First, you must understand that there is more than 1 method to measure light and certain methods call for a specific scenario in order to understand how to measure the light to give you an idea of what type of lighting results you will see.

The most common methods at measuring light are Lumens, Lux and Candela.

What are Lumens?

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Lumens is total amount of light emitted by the light source.

Lumens is the preferred method to measure light for most manufacturers that produce aftermarket LED products as this is the simplest to calculate for most and easiest to understand for any professional mechanic or auto enthusiast that is new to the industry.

Lumens is the unit of measure of light which provides a total rating for light that is visible to the human eye or the total amount of light emitted by the source for short.  A flash light can produce an average of 1000-1500 lumens which gives you an idea of how much it will throw.  Most of our LED headlights produce an average of 4,000 lumens and go as low as 2,000 lumens or as high as 6,000 lumens depending on the design and what you need for your vehicle.  Smaller LEDs for interior produce an average of 50-220 lumens.  For aftermarket LEDs, lumens is the total amount of light being emitted by the diodes.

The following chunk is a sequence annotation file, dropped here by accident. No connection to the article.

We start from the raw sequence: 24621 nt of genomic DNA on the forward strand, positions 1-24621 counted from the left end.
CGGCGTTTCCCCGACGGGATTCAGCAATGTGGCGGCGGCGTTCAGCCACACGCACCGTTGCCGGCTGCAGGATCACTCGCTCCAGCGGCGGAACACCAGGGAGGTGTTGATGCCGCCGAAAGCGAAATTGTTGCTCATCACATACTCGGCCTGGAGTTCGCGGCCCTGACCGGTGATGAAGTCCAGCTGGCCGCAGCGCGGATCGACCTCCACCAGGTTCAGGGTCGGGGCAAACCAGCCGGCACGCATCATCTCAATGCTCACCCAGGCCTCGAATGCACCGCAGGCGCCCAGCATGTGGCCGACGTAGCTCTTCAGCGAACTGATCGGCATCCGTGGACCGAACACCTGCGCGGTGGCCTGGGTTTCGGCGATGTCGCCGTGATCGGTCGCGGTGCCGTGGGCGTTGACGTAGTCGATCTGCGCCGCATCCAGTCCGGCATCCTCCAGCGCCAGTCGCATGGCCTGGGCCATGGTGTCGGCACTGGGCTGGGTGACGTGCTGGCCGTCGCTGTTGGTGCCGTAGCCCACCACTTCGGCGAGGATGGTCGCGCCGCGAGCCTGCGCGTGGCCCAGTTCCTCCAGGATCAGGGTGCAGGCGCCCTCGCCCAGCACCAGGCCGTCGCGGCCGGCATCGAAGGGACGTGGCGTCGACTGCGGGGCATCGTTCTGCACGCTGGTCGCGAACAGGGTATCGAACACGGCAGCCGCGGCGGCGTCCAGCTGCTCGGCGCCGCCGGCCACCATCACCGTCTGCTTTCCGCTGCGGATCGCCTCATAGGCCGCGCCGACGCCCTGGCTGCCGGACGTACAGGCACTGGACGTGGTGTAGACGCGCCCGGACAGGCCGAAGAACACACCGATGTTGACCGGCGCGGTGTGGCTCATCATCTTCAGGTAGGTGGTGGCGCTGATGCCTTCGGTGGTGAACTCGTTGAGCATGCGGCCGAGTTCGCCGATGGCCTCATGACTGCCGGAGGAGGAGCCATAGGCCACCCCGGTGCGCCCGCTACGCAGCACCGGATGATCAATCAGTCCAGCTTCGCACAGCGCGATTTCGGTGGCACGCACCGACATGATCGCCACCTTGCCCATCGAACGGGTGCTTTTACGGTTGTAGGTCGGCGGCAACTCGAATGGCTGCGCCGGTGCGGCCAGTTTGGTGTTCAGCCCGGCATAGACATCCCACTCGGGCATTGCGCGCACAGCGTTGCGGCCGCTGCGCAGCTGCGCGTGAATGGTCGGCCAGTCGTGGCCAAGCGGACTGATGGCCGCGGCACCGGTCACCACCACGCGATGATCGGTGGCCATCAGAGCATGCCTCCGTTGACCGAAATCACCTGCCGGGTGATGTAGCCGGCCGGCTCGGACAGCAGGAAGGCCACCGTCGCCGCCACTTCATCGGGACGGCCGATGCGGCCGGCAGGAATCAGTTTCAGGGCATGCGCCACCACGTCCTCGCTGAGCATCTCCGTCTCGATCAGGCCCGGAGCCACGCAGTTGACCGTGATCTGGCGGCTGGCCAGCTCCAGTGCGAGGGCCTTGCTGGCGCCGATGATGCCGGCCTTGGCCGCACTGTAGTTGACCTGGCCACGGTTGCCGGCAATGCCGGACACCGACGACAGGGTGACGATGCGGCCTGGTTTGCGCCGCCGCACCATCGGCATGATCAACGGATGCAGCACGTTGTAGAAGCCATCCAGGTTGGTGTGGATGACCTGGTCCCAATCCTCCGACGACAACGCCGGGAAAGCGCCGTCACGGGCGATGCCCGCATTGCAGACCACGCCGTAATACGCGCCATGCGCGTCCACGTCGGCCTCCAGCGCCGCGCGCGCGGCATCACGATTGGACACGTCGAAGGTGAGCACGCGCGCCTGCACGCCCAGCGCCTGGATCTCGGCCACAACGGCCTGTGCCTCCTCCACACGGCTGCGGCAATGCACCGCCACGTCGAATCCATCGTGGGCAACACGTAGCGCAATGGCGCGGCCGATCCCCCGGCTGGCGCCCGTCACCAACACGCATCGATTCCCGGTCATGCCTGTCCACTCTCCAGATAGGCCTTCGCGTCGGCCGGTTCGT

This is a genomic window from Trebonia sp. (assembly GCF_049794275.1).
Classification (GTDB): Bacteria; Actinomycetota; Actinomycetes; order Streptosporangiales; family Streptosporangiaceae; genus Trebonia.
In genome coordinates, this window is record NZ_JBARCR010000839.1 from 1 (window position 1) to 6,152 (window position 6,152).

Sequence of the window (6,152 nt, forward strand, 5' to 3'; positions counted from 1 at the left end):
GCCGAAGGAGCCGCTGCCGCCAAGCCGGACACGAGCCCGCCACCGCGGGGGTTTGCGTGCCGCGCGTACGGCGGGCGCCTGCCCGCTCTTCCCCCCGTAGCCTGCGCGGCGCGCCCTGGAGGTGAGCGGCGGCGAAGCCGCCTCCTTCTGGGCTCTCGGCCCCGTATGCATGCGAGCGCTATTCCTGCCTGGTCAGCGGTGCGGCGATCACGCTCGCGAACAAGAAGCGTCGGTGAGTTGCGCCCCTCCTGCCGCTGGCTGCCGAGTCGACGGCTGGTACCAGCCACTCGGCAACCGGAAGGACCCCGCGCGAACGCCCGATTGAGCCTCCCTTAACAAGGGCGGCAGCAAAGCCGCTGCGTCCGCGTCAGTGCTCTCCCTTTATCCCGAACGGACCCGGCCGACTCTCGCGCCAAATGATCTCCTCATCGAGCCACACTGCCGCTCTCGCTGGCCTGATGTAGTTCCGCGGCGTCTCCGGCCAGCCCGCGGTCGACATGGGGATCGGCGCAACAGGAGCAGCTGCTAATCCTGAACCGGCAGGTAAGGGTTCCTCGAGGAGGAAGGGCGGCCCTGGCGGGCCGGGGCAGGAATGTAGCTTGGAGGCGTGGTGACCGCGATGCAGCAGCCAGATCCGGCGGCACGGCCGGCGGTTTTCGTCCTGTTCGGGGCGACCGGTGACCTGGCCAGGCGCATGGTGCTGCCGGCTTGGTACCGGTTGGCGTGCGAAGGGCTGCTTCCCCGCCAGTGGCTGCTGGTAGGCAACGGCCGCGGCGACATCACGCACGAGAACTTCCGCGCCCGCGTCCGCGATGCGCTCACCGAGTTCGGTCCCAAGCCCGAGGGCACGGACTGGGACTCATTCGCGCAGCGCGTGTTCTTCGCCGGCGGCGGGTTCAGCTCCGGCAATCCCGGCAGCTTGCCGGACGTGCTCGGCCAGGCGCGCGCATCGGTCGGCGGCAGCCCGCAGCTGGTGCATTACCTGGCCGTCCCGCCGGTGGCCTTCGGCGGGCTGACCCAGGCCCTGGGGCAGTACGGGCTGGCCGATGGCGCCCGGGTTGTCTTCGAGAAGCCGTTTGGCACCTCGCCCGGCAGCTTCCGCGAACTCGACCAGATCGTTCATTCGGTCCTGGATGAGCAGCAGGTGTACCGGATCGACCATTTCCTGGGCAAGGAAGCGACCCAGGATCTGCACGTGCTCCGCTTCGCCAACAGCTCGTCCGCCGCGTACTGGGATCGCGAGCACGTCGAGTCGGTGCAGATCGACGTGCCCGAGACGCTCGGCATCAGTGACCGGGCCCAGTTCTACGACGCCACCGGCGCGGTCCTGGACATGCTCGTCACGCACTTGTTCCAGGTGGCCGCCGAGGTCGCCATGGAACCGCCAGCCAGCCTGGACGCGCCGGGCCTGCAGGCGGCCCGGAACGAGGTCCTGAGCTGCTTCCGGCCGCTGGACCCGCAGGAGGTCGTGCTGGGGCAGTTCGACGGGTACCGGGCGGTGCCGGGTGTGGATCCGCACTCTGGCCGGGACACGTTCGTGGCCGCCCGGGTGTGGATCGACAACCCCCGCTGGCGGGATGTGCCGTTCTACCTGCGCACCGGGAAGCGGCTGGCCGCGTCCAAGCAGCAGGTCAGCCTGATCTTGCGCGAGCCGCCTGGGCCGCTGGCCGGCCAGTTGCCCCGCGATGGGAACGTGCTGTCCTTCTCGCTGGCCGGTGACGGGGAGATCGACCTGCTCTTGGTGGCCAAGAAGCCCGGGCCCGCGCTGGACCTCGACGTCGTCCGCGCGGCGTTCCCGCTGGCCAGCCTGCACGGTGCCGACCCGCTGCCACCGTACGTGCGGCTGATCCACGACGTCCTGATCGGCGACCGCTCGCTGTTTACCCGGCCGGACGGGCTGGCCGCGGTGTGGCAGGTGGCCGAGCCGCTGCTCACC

What is Lux?

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Photo credit by Instagram User @decams_grands_wj

Lux is short for luminous flux.  Lux is the total amount of light that hits a surface.  Let’s take your vehicles backup lights as an example.  You just installed an LED bulb that shines about 500lm per bulb.  If you take a flat piece of card board that is roughly 1 square meter then your readings will measure to 500 lux per bulb for light hitting the card board.  If you step back a few feet to where the light then hits 4 square meters or 4 pieces of card board then it will divide total lumen or 500 lux by 4 and give you a lux reading of 125 lux per bulb.  This essentially reduces light concentration among each square meter but covers a larger surface area.

As mentioned earlier, there are several factors that come into play when measuring lux and some cars are not fully stock especially those who love to mod there vehicles.  Sometimes you have 4in lift kits that changes height, or an aftermarket housing that focus the light differently to increase lux.  Other examples would be distance or angle of the light emitted.

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Lux is the total amount of light that hits a surface.